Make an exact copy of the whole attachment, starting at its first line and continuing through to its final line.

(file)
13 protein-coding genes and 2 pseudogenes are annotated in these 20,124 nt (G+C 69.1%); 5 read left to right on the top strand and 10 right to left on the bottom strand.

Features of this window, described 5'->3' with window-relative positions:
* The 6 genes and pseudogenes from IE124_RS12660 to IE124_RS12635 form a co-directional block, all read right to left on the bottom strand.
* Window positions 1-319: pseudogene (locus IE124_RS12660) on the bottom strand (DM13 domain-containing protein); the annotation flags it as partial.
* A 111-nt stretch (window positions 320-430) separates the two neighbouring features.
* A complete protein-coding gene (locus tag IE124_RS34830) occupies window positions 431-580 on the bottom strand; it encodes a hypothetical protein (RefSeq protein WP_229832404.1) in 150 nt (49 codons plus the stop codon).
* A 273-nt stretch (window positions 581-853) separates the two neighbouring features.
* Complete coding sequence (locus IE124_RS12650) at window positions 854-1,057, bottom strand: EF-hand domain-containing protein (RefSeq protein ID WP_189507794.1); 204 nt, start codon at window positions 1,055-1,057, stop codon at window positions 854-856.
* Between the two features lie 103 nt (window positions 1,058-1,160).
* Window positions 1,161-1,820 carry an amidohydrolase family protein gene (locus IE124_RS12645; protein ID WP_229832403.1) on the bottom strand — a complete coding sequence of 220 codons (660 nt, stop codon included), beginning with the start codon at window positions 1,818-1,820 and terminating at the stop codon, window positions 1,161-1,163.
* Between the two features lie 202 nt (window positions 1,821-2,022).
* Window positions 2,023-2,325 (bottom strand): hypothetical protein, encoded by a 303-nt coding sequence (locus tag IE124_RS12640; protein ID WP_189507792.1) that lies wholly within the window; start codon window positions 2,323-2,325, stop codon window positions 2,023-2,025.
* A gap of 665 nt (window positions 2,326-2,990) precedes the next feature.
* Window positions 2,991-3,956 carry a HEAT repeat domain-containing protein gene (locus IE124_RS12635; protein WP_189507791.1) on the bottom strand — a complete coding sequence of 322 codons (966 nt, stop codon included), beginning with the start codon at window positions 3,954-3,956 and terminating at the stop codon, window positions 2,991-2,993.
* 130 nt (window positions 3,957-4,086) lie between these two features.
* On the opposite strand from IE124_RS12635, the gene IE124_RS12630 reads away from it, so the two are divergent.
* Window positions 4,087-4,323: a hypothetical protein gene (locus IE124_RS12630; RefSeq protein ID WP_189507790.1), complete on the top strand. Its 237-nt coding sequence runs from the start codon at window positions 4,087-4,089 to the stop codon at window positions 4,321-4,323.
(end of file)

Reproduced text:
13 protein-coding genes and 2 pseudogenes are annotated in these 20,124 nt (G+C 69.1%); 5 read left to right on the top strand and 10 right to left on the bottom strand.

Features of this window, described 5'->3' with window-relative positions:
* The 6 genes and pseudogenes from IE124_RS12660 to IE124_RS12635 form a co-directional block, all read right to left on the bottom strand.
* Window positions 1-319: pseudogene (locus IE124_RS12660) on the bottom strand (DM13 domain-containing protein); the annotation flags it as partial.
* A 111-nt stretch (window positions 320-430) separates the two neighbouring features.
* A complete protein-coding gene (locus tag IE124_RS34830) occupies window positions 431-580 on the bottom strand; it encodes a hypothetical protein (RefSeq protein WP_229832404.1) in 150 nt (49 codons plus the stop codon).
* A 273-nt stretch (window positions 581-853) separates the two neighbouring features.
* Complete coding sequence (locus IE124_RS12650) at window positions 854-1,057, bottom strand: EF-hand domain-containing protein (RefSeq protein ID WP_189507794.1); 204 nt, start codon at window positions 1,055-1,057, stop codon at window positions 854-856.
* Between the two features lie 103 nt (window positions 1,058-1,160).
* Window positions 1,161-1,820 carry an amidohydrolase family protein gene (locus IE124_RS12645; protein ID WP_229832403.1) on the bottom strand — a complete coding sequence of 220 codons (660 nt, stop codon included), beginning with the start codon at window positions 1,818-1,820 and terminating at the stop codon, window positions 1,161-1,163.
* Between the two features lie 202 nt (window positions 1,821-2,022).
* Window positions 2,023-2,325 (bottom strand): hypothetical protein, encoded by a 303-nt coding sequence (locus tag IE124_RS12640; protein ID WP_189507792.1) that lies wholly within the window; start codon window positions 2,323-2,325, stop codon window positions 2,023-2,025.
* A gap of 665 nt (window positions 2,326-2,990) precedes the next feature.
* Window positions 2,991-3,956 carry a HEAT repeat domain-containing protein gene (locus IE124_RS12635; protein WP_189507791.1) on the bottom strand — a complete coding sequence of 322 codons (966 nt, stop codon included), beginning with the start codon at window positions 3,954-3,956 and terminating at the stop codon, window positions 2,991-2,993.
* 130 nt (window positions 3,957-4,086) lie between these two features.
* On the opposite strand from IE124_RS12635, the gene IE124_RS12630 reads away from it, so the two are divergent.
* Window positions 4,087-4,323: a hypothetical protein gene (locus IE124_RS12630; RefSeq protein ID WP_189507790.1), complete on the top strand. Its 237-nt coding sequence runs from the start codon at window positions 4,087-4,089 to the stop codon at window positions 4,321-4,323.